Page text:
Firms frustrated with change in code

Businesses in Papua New Guinea are already operating in unfavourable conditions, such as constant power outages that directly impact operational costs.

Chief executive officer of the Lae Biscuit Company, Ian Chow, said another barrier was added when Papua New Guinea Customs recently changed the coding of certain goods.

LBC was affected when the coding on shortening was changed and duty was added. On top of that, the charges were backdated to five years earlier, meaning companies have to pay the new rate for the previous financial years.

“I was here, arguing with the Customs people and said, ‘Listen, if you change the coding, you’re going to affect the 9 million people in this country because I’m going to increase my price’,” Chow said.

“You have the decision in your hand to say ‘No, I won’t change the coding, I’ll keep the price the same’. But they changed it. Not just on me but on all other businesses so the prices have gone up and people are complaining. It’s gone up 50-100 percent; not just biscuits, everything because a lot of the coding were changed.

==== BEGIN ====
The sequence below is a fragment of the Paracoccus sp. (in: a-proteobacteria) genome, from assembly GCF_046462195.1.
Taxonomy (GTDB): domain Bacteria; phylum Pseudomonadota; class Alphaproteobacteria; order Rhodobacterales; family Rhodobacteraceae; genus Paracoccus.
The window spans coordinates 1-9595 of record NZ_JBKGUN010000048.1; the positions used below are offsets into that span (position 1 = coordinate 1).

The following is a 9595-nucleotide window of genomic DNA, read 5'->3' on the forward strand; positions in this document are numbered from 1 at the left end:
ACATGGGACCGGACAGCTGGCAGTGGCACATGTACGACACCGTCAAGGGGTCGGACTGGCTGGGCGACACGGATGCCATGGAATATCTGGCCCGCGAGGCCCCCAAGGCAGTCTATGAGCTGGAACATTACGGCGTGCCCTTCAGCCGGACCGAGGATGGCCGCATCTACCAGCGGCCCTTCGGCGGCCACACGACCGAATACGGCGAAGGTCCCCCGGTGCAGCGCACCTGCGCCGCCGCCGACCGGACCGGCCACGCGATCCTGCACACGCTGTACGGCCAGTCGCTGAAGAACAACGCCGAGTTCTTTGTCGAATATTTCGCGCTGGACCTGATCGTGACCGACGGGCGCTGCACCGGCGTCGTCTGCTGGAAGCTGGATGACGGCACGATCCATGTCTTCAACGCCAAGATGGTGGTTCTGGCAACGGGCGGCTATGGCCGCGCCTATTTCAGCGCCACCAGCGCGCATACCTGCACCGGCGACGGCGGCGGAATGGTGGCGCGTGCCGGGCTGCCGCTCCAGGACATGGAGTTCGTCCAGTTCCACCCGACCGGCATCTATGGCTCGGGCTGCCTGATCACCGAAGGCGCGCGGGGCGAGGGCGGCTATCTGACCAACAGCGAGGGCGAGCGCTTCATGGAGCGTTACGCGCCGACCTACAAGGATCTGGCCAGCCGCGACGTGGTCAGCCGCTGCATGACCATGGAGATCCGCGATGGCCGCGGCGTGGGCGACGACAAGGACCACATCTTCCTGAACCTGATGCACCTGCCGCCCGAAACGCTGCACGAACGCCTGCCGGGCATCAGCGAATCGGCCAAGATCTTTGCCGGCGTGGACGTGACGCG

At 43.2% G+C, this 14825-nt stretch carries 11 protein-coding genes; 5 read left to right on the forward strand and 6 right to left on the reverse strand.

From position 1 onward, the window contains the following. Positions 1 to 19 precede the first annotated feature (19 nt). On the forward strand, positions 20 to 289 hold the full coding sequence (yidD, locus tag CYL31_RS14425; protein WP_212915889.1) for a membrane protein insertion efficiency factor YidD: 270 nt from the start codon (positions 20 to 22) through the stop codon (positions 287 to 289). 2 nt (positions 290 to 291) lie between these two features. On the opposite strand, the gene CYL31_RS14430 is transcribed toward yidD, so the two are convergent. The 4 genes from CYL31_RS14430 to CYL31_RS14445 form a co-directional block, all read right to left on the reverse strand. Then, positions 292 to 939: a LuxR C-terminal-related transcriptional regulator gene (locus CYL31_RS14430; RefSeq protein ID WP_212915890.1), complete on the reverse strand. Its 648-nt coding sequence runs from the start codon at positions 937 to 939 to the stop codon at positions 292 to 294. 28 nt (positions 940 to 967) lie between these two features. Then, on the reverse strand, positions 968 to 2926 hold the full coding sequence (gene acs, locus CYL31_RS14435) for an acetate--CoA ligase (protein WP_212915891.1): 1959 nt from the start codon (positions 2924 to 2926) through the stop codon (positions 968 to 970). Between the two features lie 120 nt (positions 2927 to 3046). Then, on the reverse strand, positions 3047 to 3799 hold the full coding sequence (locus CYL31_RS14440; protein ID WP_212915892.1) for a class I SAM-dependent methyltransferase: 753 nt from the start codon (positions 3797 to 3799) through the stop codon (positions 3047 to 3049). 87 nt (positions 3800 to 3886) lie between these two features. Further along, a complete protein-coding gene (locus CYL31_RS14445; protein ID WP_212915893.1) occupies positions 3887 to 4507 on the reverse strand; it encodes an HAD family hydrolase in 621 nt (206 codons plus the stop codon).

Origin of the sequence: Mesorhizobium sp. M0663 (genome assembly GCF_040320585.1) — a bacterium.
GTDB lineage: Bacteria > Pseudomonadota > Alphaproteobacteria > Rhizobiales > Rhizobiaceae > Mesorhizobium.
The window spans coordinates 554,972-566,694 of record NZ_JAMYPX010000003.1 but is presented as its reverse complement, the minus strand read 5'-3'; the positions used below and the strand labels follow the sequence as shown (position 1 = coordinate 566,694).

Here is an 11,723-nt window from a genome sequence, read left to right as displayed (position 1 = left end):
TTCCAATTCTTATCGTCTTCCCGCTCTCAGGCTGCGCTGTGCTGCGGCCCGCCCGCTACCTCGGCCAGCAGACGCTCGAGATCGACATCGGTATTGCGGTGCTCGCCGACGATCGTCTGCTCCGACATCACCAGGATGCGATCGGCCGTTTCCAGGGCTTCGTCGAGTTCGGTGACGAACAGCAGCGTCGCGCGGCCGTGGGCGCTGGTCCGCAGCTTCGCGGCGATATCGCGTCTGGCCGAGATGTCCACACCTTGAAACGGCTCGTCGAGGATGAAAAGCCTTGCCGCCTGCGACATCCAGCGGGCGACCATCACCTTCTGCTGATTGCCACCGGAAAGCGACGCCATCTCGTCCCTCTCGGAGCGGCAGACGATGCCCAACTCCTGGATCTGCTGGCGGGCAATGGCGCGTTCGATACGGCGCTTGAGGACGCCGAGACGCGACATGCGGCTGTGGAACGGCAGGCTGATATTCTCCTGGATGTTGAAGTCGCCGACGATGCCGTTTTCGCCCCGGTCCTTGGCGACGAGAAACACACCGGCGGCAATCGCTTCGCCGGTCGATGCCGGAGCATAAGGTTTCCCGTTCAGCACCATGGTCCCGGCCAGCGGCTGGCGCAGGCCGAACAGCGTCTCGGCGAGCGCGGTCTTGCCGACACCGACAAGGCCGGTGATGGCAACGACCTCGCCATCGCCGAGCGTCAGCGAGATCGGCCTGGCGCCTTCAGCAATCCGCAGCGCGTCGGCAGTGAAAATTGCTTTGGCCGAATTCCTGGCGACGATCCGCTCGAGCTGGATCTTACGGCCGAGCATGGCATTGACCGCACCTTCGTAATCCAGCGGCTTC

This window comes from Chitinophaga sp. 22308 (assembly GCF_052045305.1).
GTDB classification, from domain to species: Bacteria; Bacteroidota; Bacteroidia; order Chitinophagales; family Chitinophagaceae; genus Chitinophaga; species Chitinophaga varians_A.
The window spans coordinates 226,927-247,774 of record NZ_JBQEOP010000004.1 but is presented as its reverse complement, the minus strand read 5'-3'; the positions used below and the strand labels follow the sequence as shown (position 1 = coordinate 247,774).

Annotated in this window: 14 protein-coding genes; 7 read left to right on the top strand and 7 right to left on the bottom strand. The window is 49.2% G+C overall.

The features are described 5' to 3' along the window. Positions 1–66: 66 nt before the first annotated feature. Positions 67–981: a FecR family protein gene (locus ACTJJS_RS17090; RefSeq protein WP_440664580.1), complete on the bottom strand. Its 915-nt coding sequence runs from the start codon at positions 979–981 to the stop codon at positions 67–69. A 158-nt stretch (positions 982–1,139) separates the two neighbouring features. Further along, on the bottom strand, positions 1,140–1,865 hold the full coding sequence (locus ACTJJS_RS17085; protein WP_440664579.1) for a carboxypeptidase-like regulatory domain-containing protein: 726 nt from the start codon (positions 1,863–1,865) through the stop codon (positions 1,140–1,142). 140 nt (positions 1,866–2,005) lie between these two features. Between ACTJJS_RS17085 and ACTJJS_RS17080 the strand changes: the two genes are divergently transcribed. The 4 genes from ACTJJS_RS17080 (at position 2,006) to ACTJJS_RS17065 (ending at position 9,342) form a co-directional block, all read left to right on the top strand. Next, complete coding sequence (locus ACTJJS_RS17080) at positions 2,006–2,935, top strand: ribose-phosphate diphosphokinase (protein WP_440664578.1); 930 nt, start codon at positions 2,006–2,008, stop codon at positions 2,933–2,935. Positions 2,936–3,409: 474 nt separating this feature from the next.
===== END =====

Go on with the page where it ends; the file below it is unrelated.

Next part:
“It was easy to come to us to collect money then to do it the hard way and slash your budget, try not to spend so much – I’m talking about the government – spend less, spend more efficiently and look at what you can do to get the jobs and get the money into people’s hands.”

In terms of back charge, Chow questioned the rationale of fining companies for the past financial years.

“You’ve already ordered us every year since then and you’ve checked us already and it’s not our fault,” he expressed.

“If you want to put the new duty, you put it from today onwards, not put it back in arrears.

“So these companies who are fighting these arrears are saying, ‘If I have to pay that K20 million, I’m going to close my door because I sold that product already. My accounts have been closed on those already. If you’re giving me a K20 million tax bill, well, I can’t possibly pay it.’”

Another company hard hit by the change is Panamex, who import soap noodles for their products like Was-was soap.

Panamex Pacific (PNG) general manager, Erich Illemann, said the business has been operating in PNG for 50 years, “has always been compliant” with “previous clear audits” yet somehow, Customs changed the codes and put a 20 percent duty on soap noodles.

He said the back charge of five years is putting companies at risk of closing.

Carmella Gware